Published: September 2011
“In my head, I imagined what my ideal dad would be like.”
“Really?” I asked. “So did I.”
Her eyes flared open. “Really? What was your ideal father like?”
“Oh, I don’t know. It’s probably different from what you’d imagine out of thin air.”
“Well, I always thought he’d be someone who could fix things. Stuff would fall apart in our house and my mom would tape it up. I used to hate it when she drove to school to pick me up in her car with the bumper held on with electrician’s tape. I didn’t necessarily think of him as being Asian, but I guess I always thought he’d look different from my mom, in a way that would make us look like a family. No one thinks my mom and I are related, which is sometimes a relief. Did you grow up feeling different?”
“Why? Because I’m Chinese?”
“No. I mean, yeah.”
Malcolm Kwan’s fiancée has abandoned him for another man, his father recently lost his battle with lung cancer, and he has a half-sister named Hadley that, until his father’s funeral, he had never before met. Wading through a mess of family and extra-familial repression, anxiety, cultural hyphenation, inexplicable forgiveness, abuse, and former lovers, Kevin Chong’s Beauty Plus Pity follows Malcolm as he struggles to make an impact on the Vancouver modelling scene, all while coming to terms with the death of his father and of what he knew—or thought he knew—about the man.
Malcolm’s journey is balanced by Hadley, his several-years-younger half-sister, and the unexpected connection they forge as they work through the memories and ideas of their father—who he was, how he cared for them, where he failed to do so. Neither Malcolm nor Hadley is complete; both have lived a life wishing for different circumstances, to have experienced more definitive cohesion growing up. Neither is broken, per se, by the actions and affair of their shared father, but both have spent far too much of their lives lamenting over what they felt they had missed.
The tone of Beauty Plus Pity is quiet, bordering on reserved. This is accentuated in part by the slightly non-linear approach to the releasing of certain plot and character information. Choosing to unravel the further details of the growing connection between Malcolm and Hadley through sometimes vague, half-explained conversations and things left unsaid offers an opportunity for surprise; when truly emotional beats do occur, they are wound rhythmically through the chapters, sifting back and forth conversationally between the past and the present—and in one startling instance, a sudden blink of insight into an upsetting future event.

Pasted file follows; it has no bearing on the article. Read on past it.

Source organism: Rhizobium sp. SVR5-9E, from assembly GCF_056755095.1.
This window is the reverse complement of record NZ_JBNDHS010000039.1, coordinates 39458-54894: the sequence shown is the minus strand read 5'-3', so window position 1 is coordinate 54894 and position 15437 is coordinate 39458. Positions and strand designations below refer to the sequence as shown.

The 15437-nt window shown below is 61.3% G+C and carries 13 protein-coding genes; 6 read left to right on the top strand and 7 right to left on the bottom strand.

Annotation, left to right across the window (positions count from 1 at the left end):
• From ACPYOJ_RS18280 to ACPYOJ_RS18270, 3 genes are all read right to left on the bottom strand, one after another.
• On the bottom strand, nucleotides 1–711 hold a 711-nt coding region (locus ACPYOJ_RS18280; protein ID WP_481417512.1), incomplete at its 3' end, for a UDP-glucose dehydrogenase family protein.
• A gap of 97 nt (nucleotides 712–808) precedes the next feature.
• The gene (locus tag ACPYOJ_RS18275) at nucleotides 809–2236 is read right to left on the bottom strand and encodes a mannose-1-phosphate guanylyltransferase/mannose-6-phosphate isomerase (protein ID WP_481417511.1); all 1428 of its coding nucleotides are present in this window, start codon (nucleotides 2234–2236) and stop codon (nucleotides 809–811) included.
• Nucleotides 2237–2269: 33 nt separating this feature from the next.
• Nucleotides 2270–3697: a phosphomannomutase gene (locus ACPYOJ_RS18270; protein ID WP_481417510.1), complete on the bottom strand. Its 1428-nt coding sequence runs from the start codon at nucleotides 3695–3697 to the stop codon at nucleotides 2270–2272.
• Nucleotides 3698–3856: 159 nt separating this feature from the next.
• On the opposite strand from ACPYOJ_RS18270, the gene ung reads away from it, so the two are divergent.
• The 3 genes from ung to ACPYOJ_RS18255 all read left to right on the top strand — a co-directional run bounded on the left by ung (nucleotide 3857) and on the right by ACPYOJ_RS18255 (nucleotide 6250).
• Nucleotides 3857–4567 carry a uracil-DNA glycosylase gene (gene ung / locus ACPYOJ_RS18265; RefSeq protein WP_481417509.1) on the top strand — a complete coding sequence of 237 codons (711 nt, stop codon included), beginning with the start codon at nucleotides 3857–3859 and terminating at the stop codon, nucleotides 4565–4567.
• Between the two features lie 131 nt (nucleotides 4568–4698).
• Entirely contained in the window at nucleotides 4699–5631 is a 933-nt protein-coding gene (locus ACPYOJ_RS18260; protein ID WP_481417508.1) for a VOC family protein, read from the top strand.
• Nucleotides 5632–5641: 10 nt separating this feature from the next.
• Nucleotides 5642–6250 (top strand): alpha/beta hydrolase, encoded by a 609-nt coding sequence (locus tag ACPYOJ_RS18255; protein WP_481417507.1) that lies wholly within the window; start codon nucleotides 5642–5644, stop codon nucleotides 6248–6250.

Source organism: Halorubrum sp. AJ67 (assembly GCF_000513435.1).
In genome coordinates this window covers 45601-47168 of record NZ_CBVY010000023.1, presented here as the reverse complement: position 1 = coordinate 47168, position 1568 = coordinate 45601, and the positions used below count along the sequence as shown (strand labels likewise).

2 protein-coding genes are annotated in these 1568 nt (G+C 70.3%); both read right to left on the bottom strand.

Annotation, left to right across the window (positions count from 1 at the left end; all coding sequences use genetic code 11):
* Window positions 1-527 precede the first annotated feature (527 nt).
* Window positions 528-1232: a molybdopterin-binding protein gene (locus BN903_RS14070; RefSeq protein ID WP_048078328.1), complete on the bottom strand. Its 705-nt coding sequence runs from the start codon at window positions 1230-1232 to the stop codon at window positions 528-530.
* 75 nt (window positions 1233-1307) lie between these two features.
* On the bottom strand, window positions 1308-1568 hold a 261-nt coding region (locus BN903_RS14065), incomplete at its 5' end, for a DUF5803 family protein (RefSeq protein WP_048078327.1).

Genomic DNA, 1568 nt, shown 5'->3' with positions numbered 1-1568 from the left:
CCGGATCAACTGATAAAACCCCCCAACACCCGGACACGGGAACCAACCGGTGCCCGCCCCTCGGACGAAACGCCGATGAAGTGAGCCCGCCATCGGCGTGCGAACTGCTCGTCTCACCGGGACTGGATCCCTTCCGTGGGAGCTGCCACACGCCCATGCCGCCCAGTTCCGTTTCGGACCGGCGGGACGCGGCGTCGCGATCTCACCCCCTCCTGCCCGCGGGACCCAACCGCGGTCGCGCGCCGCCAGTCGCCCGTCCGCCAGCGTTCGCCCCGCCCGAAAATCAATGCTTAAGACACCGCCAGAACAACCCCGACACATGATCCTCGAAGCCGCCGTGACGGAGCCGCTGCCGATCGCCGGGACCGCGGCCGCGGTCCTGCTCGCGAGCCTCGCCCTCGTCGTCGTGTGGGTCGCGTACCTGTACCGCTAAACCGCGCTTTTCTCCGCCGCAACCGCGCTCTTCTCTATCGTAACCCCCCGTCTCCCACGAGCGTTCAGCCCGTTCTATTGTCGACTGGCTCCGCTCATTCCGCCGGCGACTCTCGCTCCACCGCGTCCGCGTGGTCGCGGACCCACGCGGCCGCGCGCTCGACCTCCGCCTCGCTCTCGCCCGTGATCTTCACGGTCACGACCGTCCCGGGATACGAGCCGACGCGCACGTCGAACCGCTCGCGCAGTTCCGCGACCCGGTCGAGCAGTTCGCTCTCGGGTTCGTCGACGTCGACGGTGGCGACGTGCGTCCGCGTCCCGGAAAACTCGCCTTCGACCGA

This is Malcolm’s story, and Chong carries his introspective tone through to a very satisfying conclusion. Through his connection with Hadley, and given a chance to view his father from another’s perspective, Malcolm’s growth from a relatively soft-willed individual into a man capable of emotional confrontation is natural, not forced. And as such changes are sometimes capable of, the lives surrounding Malcolm are invariably affected as well. In some cases, a veil is lifted and an individual’s abrasive nature is seen through an unfiltered lens, as is the case with Malcolm’s mother; in others, Malcolm’s newfound confidence provides him with the impetus to enact change, to embrace and maybe even correct mistakes of his past—to be the man he wishes he had been all along.
Beauty Plus Pity is emotionally deceptive—Chong’s nuanced structure keeps emotions under tight control, to be revealed at the author’s discretion and not a moment sooner. This level of authorial control is especially poignant when considered alongside the Vladimir Nabokov epigraph. Chong knows he must kill his beauty to take Malcolm to the next stage of his life, to give him something to feel, something to latch onto that is concrete and tangible, beyond his tepid ambitions and failed relationships—to show him that art is a social production, and is guided by many. When pain and strife are ignored, art—true beauty—ceases to exist.